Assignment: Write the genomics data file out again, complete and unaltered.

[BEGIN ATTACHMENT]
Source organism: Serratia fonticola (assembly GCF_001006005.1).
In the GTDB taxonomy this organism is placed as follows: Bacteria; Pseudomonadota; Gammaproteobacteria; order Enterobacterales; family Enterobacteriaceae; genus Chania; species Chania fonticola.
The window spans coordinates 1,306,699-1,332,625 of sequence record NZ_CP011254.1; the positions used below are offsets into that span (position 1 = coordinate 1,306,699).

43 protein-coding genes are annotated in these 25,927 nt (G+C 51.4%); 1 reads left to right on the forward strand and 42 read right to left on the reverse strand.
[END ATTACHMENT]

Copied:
Source organism: Serratia fonticola (assembly GCF_001006005.1).
In the GTDB taxonomy this organism is placed as follows: Bacteria; Pseudomonadota; Gammaproteobacteria; order Enterobacterales; family Enterobacteriaceae; genus Chania; species Chania fonticola.
The window spans coordinates 1,306,699-1,332,625 of sequence record NZ_CP011254.1; the positions used below are offsets into that span (position 1 = coordinate 1,306,699).

43 protein-coding genes are annotated in these 25,927 nt (G+C 51.4%); 1 reads left to right on the forward strand and 42 read right to left on the reverse strand.